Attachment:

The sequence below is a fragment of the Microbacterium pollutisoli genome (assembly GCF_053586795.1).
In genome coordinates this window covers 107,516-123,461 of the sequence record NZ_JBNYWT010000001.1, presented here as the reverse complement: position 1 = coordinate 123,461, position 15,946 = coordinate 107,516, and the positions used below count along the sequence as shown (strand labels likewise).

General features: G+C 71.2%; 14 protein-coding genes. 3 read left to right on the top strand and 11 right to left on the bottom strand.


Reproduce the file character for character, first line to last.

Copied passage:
The sequence below is a fragment of the Microbacterium pollutisoli genome (assembly GCF_053586795.1).
In genome coordinates this window covers 107,516-123,461 of the sequence record NZ_JBNYWT010000001.1, presented here as the reverse complement: position 1 = coordinate 123,461, position 15,946 = coordinate 107,516, and the positions used below count along the sequence as shown (strand labels likewise).

General features: G+C 71.2%; 14 protein-coding genes. 3 read left to right on the top strand and 11 right to left on the bottom strand.